Is It Safe to Walk on Reston’s Lakes?

Frozen Lake Anne, Jan. 2014/Credit: David King via Facebook

Is the ice on Reston’s lakes thick enough for skating and walking?

It doesn’t seem like it, at least according to a spirited debate on the Reston Now Facebook page this weekend. But that’s not stopping some folks from trying.

“I live right on Lake Anne – NOT think enough for a cat to walk on much less a 50 lb. child,” Erin wrote.

Others said the lakes are strong enough to support a snowmobile right about now.

Officially, the Reston Association policy is “no skating,” said RA CEO Cate Fulkerson. But, like many parks policies, it is difficult to enforce.

Ice should be at least four-inches thick before it can support any human activity, according to a state agency that should know such things — the Minnesota Department of Natural Resources. But many factors other than thickness can play a role in safety. Those factors may include the age of the ice, sun and wind. Newly-formed, clear ice is stronger and safer than white ice or “snow ice.”

“Old rule of thumb we used to use was at least four days with below freezing temps,” Virginia wrote on Facebook. “Depended on the size of the body of water though. That seldom occurs here in Virginia.”

But even that old rule of thumb may not be enough. For four inches of ice to form, the area would need more than a week of air temperatures consistently well below freezing. Around 9 a.m. Monday, the temperature in Reston was 37 degrees and had been above freezing for several hours. The air temperature also rose above freezing last Sunday, Monday and Tuesday, Jan. 19-21, according to weather reports from the National Weather Service.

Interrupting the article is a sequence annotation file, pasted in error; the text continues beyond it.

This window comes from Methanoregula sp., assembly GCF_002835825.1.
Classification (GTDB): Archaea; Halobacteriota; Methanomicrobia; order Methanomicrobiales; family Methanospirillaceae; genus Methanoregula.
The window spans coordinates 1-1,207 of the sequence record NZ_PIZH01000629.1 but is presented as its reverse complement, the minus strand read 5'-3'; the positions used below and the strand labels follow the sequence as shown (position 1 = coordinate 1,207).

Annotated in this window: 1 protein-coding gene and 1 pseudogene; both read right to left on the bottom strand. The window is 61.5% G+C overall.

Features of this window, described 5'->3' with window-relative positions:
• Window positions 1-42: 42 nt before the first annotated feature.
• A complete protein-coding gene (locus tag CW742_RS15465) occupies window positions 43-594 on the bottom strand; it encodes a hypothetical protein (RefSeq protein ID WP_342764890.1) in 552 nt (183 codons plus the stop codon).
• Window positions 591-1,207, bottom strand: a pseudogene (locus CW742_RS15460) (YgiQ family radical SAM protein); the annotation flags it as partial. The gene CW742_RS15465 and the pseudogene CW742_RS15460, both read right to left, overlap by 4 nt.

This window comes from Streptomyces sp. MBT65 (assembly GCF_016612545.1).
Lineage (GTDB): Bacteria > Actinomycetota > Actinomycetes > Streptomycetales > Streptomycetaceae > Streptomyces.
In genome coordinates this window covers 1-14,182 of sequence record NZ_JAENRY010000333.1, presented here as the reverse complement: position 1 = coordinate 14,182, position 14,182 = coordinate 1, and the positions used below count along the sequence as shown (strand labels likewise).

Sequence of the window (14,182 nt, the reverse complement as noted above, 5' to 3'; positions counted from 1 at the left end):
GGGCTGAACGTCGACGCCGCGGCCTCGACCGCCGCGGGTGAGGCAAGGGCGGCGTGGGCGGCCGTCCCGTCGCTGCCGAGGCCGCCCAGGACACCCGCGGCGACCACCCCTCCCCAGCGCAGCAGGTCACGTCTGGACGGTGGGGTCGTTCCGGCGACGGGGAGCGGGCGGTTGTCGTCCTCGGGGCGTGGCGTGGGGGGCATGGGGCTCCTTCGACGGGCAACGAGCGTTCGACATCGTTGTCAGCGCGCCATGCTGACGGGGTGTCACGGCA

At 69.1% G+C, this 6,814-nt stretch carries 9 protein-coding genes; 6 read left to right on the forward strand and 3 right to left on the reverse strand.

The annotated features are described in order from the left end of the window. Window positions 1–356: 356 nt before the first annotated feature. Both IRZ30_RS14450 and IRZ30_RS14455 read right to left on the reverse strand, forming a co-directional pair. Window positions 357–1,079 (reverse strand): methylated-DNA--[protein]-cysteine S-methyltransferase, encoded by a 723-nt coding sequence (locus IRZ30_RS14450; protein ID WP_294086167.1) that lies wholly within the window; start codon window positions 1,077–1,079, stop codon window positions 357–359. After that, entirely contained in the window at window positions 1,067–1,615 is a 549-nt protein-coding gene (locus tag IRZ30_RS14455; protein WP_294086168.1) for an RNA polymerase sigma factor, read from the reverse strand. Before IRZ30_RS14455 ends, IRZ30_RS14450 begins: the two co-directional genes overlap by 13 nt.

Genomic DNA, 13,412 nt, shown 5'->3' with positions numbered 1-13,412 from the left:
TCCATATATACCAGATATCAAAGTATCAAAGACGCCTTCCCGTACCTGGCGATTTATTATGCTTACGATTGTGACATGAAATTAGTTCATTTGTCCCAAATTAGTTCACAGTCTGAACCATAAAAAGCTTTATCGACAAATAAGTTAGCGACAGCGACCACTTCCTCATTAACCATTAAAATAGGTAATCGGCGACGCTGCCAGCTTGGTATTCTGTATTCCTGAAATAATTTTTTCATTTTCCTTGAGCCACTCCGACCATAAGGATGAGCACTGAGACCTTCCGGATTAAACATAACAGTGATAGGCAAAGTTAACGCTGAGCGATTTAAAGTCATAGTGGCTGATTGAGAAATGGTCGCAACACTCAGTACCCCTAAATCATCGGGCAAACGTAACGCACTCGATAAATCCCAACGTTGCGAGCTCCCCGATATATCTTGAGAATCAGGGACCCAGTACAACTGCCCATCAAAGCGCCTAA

Two weeks ago, a Gaithersburg boy died when he fell through the ice on a pond.

The Minnesota authorities have some advice for anyone who falls through ice and into water.

Place your forearms and hands on an unbroken ice surface and kick your legs to propel yourself up onto the ice. Try to keep your body weight as spread out as possible, so don’t use the palms of your hands to lift yourself out of the water like you would with a pool. When you’re out of the water, remain lying down and roll away toward safety instead of standing up and walking.

What are your thoughts on walking on ice on Reston’s lakes? Tell us in the comments. 

Photo of frozen Lake Anne courtesy of Dave King, via Facebook.

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